The world's most famous secret-spiller Julian Assange is on RT again, speaking with Tunisia’s first post-revolution leader about the West’s double standards in protecting human rights.
Tunisia was the cradle of the Arab Spring and was the impetus for people in other countries in the region to struggle for freedom, democracy, and their rights. Some say, the final straw that triggered the revolution was WikiLeaks’ release of diplomatic cables describing the President and his family as a mafia turning the country into a police state.
The current Tunisian President Moncef Marzouki is a former human rights activist. During the reign of the previous President he was imprisoned and kept in solitary confinement, which he considers to be torture.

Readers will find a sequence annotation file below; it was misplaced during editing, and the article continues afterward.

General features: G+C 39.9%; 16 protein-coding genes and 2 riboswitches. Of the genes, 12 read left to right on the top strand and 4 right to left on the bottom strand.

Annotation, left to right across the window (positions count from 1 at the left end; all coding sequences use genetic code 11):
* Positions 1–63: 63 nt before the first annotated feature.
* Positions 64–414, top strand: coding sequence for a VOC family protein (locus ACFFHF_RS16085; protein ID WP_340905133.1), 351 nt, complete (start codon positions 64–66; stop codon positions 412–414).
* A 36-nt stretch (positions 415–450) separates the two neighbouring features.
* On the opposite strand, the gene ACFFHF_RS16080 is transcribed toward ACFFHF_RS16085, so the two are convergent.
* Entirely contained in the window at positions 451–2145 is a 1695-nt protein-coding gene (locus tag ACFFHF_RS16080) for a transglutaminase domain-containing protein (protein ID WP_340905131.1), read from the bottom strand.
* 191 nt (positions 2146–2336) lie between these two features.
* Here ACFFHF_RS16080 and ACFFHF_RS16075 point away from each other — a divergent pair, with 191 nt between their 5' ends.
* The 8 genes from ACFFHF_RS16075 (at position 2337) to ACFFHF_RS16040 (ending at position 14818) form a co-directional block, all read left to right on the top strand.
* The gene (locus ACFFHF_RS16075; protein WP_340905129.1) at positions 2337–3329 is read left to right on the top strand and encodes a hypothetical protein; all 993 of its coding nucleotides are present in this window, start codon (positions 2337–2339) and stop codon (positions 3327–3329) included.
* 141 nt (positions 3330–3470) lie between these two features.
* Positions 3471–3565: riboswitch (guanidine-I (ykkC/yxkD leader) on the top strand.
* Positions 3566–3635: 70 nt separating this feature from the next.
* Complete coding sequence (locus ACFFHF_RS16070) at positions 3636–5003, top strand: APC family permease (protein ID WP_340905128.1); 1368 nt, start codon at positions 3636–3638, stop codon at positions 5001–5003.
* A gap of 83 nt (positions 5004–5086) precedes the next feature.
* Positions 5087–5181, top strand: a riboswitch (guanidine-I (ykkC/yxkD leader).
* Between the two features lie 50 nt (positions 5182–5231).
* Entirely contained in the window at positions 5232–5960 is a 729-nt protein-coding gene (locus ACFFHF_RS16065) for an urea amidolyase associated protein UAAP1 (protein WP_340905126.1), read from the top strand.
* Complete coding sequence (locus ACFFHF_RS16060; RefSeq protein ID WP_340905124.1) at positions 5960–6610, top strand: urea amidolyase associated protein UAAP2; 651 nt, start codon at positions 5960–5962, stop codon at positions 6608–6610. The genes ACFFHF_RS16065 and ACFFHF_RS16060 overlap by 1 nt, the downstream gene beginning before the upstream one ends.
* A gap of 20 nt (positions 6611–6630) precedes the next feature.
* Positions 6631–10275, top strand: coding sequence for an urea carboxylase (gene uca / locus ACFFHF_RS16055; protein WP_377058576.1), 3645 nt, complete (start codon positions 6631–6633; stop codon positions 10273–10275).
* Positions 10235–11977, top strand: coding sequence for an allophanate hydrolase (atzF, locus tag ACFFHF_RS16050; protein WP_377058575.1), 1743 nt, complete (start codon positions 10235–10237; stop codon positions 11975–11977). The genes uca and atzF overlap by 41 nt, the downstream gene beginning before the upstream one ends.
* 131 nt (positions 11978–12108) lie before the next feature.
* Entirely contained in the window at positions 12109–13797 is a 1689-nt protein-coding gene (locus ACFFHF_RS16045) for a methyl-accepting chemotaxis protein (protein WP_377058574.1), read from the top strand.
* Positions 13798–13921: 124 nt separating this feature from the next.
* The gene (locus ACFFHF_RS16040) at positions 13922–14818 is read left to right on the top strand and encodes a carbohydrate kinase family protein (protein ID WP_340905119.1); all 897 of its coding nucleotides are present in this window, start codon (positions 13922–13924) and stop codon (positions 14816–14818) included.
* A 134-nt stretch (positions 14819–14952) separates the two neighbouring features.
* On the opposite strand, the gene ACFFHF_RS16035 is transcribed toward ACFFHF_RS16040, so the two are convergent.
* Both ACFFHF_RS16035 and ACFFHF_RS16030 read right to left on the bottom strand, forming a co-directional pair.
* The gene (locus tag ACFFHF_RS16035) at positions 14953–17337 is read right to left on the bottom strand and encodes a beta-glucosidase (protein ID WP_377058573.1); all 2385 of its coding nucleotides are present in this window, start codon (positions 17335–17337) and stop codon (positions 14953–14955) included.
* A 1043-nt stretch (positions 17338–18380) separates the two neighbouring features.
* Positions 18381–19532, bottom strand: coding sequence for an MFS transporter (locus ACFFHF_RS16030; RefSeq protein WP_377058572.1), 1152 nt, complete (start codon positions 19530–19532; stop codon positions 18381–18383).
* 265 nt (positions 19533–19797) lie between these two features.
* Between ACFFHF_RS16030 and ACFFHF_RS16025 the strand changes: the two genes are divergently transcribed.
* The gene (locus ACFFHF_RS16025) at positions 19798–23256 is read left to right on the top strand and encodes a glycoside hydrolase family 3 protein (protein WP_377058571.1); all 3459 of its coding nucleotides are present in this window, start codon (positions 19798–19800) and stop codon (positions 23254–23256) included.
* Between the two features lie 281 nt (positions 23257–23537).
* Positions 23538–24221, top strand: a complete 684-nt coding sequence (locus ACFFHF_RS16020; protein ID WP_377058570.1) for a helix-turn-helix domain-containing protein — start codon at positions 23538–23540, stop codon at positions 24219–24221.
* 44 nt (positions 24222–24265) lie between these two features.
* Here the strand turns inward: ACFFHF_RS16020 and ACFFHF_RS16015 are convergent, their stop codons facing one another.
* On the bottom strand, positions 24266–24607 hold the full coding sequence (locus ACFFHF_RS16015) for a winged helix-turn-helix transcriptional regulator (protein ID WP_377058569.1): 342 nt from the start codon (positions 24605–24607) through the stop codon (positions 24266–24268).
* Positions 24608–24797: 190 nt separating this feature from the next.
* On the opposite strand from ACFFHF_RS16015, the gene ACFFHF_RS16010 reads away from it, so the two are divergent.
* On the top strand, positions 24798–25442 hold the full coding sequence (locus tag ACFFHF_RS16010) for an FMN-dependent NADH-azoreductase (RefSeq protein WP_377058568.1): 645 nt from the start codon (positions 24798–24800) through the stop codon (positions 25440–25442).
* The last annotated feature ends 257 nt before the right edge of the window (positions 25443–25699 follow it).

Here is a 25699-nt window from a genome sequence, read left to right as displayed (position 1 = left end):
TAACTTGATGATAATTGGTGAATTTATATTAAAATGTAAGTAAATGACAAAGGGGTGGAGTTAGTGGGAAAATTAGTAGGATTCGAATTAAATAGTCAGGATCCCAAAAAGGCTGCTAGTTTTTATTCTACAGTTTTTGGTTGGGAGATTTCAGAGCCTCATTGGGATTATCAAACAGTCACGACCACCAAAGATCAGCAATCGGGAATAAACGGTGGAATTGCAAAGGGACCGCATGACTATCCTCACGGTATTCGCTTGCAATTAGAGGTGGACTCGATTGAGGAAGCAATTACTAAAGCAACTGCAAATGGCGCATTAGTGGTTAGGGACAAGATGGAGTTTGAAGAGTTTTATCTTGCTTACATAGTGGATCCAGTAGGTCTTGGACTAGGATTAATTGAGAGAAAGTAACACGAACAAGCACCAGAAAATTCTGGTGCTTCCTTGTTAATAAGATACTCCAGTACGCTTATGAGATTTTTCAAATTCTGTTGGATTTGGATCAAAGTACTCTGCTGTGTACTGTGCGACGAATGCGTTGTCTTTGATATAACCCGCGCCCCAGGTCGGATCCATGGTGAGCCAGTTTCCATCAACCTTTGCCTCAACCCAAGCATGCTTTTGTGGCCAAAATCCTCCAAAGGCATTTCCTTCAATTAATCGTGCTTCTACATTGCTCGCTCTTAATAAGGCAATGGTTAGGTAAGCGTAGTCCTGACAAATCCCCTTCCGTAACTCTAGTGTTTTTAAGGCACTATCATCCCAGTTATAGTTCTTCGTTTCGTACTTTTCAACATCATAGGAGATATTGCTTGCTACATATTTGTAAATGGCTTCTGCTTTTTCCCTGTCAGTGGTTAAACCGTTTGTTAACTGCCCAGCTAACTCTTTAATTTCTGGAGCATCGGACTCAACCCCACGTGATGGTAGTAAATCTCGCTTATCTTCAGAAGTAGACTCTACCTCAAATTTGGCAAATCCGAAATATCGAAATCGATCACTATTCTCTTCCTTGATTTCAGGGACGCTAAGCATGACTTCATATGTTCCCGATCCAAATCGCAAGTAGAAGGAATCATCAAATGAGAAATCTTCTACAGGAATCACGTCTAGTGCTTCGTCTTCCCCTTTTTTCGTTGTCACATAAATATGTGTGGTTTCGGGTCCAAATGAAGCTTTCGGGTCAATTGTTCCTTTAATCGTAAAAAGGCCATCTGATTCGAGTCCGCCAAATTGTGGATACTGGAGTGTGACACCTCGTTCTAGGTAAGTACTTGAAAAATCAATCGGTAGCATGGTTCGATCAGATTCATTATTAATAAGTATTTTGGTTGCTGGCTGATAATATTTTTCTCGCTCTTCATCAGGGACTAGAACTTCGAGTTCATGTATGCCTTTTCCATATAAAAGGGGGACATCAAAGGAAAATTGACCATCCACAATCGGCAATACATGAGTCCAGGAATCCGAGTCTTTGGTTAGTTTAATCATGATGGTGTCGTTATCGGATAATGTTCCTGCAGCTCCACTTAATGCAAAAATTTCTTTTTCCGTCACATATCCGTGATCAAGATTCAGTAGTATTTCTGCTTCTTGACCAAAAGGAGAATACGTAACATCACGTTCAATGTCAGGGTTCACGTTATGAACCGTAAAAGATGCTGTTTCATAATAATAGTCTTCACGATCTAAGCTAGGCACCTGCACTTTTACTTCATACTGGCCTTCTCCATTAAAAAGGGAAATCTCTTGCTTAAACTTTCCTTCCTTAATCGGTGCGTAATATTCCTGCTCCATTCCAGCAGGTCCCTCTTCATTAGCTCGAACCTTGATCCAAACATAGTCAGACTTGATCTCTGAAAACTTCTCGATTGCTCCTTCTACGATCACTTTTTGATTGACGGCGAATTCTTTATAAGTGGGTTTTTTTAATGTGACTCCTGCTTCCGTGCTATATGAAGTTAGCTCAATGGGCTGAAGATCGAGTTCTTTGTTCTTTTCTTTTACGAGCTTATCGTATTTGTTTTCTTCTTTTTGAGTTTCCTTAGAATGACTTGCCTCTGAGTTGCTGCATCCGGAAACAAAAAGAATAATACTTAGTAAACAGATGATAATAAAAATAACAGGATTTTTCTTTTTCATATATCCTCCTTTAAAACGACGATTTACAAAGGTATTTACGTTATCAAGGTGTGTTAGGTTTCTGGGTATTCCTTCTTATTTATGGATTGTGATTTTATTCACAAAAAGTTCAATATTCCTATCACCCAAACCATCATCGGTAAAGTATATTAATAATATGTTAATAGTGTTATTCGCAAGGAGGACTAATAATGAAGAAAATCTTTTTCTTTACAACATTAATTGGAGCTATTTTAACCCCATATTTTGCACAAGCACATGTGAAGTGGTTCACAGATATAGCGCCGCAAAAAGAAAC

Once elected Head of State, he has vowed to put an end to human rights violations in Tunisia.
Torture and the West’s double standards on the issue is indeed one of the hottest topics in this episode of the show.
Marzouki recalls how he was invited to the US to talk about the human rights situation in Tunisia with a man he believed was involved in the Guantanamo controversy.
Marzouki turned down the invitation.
“You cannot take seriously somebody who was implicated in torture in his own country,” he explained. “And then this guy is going to give you some lesson about how to promote human rights in Tunisia. This is why I did not accept to meet him.”
Taking into account human right activists’ opinions and balancing them with the duties of Head of State is just one of the fine lines Moncef Marzouki has to walk every day.
Stay tuned and watch the new episode of Assange’s “The World Tomorrow” exclusively on RT, Tuesday, 11:30 GMT.